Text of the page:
I understand, but I’m still coming back to my question about the evidence that this will actually lead to weight loss.  How did you choose the behaviors to encourage that will lead to weight loss – is there some research on successful weight loss that you are basing this on that is different than what the diets and so-called lifestyle interventions that fail so often aren’t using?  I’m trying to understand your angle.

And then there was this:

Well if you want evidence, I am concluding the small study which I told you about earlier. Where’s the evidence that Jesus turned water into wine? Where is the evidence that global warming exists? This is theory, & I never said in any of my writings that this is proof of weight loss. The premise is these cards teach you how to eat and behave better regarding weight loss decisions. The cards came from a lifetime of knowledge, consulting with a couple dietitian and nutritionist, and online research and reading scientific studies.


Let’s review:

Mike, a self-described “health and fitness expert” describes his product:

“It’s a great way to lose weight, anytime and anywhere.”

“Absolutely nothing extra is needed for you to lose weight.”

“It’s a fun way to lose weight by yourself or with others”

“NO hype, just an honest, easy and fun approach to weight loss”

Then, when asked to provide evidence for the weight loss he is promising, he says “I never said in any of my writings that this is proof of weight loss” and besides I don’t need evidence because Jesus, Global Warming, and four of my friends.

That actually happened, and people (to whom he only spouted his MST-based marketing and who never got to hear about how his project is related to Jesus and Global Warming) funded his project. This is where we’re at in our discourse around weight and health.  Actual researchers are being honest that intentional weight loss almost never works, but Mike with his GlobalWarmingJesus It’sNotADietIt’sADiet hypothesis of weight loss can convince people that they should give him money.  And that’s why the “Diet Companies Say the Darndest Things” feature exists on this blog – because it’s time to start telling the truth – when it comes to weight loss cards, you might as well be playing roulette.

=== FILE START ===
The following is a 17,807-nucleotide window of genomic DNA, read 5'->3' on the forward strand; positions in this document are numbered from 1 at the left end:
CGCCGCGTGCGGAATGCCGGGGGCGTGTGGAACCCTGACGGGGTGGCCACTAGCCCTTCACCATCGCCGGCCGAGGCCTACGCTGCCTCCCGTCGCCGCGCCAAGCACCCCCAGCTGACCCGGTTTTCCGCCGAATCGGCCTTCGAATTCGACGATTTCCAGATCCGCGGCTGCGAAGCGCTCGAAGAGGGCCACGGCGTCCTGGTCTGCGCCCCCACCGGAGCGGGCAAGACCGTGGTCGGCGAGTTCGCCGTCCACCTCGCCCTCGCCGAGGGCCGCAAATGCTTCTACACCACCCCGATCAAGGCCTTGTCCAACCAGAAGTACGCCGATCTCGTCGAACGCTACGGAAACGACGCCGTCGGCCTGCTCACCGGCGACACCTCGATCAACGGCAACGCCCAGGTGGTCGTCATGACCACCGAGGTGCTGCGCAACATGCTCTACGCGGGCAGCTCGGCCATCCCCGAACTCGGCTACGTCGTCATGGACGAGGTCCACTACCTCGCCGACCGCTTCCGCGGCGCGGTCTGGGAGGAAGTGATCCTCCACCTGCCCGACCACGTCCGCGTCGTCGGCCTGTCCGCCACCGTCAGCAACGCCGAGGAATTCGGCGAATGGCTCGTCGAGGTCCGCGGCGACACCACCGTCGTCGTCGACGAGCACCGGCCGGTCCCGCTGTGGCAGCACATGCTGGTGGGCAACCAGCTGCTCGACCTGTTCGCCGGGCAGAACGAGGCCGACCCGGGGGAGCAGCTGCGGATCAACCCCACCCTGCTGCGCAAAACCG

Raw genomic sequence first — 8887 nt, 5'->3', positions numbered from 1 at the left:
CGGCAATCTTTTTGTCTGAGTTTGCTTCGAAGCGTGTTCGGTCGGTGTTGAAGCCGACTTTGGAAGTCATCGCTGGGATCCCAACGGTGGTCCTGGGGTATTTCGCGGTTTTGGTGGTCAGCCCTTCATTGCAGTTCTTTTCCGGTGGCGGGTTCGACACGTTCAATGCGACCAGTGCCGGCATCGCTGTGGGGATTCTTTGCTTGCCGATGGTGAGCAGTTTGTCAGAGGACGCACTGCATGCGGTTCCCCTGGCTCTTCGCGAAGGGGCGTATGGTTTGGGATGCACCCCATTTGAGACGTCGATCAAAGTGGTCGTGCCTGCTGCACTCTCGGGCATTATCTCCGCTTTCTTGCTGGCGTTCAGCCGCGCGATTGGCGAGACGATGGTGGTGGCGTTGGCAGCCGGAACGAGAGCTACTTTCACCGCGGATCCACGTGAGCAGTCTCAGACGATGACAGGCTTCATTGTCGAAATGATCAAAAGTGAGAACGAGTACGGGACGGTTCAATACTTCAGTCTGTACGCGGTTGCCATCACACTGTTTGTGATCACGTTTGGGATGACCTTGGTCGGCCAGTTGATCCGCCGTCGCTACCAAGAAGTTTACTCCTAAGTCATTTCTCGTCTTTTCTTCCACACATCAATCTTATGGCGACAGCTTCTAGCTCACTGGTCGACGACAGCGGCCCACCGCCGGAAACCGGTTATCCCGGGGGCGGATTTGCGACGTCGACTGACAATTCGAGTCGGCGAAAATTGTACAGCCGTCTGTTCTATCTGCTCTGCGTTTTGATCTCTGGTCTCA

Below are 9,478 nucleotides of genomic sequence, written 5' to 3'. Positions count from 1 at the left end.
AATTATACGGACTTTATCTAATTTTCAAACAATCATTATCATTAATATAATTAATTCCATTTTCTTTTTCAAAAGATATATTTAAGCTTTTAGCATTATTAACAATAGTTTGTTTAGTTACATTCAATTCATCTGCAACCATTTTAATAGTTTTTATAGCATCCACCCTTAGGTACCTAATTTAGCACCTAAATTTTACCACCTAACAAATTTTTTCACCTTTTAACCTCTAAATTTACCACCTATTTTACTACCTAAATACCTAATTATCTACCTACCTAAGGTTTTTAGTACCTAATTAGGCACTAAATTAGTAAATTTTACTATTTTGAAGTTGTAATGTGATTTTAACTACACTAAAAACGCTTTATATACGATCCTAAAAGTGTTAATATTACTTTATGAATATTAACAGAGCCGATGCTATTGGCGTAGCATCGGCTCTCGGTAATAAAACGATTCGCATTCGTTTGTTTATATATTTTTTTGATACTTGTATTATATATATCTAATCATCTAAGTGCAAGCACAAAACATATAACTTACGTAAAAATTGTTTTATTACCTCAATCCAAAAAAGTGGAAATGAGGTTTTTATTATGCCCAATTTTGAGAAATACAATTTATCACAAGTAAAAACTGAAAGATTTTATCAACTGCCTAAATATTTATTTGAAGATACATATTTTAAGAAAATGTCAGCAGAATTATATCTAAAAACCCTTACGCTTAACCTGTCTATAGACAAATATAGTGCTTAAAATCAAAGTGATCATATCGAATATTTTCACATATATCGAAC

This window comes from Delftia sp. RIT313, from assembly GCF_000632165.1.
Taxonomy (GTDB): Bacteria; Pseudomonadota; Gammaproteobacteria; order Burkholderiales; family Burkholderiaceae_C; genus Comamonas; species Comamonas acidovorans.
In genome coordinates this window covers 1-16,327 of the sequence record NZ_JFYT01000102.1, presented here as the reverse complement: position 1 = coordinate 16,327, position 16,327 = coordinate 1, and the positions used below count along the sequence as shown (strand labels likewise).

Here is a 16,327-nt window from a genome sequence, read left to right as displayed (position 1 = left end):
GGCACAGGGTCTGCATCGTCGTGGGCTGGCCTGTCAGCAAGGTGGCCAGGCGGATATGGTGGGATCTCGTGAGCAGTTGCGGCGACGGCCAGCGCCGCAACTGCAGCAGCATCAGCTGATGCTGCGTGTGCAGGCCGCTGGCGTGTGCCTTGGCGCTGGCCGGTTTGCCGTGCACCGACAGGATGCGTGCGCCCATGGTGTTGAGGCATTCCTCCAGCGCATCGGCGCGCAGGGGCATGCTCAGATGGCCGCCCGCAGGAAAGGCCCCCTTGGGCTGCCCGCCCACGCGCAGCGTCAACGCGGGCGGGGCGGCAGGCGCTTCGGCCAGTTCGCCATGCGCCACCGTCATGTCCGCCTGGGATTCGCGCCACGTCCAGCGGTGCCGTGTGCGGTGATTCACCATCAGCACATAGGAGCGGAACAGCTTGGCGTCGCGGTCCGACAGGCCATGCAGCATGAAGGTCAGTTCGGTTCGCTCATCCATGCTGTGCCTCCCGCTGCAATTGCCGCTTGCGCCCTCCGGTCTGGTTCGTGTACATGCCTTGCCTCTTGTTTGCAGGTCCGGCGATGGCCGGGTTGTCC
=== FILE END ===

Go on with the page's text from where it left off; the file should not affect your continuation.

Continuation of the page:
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46 thoughts on “Diet Companies Say the Darndest Things – Diet Cards

  1. All I keep thinking is the Simpsons Episode…

    “Now this is NOT a Pyramid Scheme. Our model is a TRAPEZOID which guarantees a return investment within two hours!”

    There is nothing new under the sun. Not a Jesus quote, but it is from the Bible.

  2. ddin’t richard simmons do a card thingie about a millyun years ago? i probably still have mine somewhere. it didn’t work as described. imagine that.

    plus, i resent the ‘hey fatty, always hungry?’ comment. asshat.

  3. Yes. Richard Simmons did a card-based diet. I think it was loosely based on diabetic food exchanges. My mom put me on her own version of thst diet when I was 9 (using monopoly money to buy calories) because she thoughtbI was getting fat when I started to develop. For years, when I would see that commercial, I felt like I was going to vomit.

    I sometimes wonder if I would be fat today if my mom had not started the damage to my metabolism and intuitive eating at such a young age.

    1. Yeah, it was called “Deal a Meal”, and my mom bought the deck as well when I was 9. She didn’t force it on me, but she used it to plan more nutritious meals. It worked, in that aspect. Losing weight? Not so much.

    2. Courtney… in the past few years I’ve started to realize I’m pretty angry at the way I was treated as a child. I also wonder… I am fairly sure, given family body composition, I’d still be considered “fat,” but I suspect I’d be a lot LESS fat had they just left me the hell alone.

      1. Yeah, I probably wouldn’t be hollywood-thin, but I am certain I wouldn’t be the size I am now. My guess is that I would have settled around a size 12-14, where the women who don’t diet in my family settled.

        1. Same here. If I’d never done calorie restriction and had always eaten what I wanted and stopped when I was full (instead of when I was still hungry), I strongly suspect that I’d have stabilized somewhere in the size 14-16 range. I’m angry too, but trying not to let it take up much emotional energy.

          1. Me too! Just realizing now how much anger I am carrying around about this and other things and how much it’s affecting my ability to enjoy movement – feeling so tense all the time!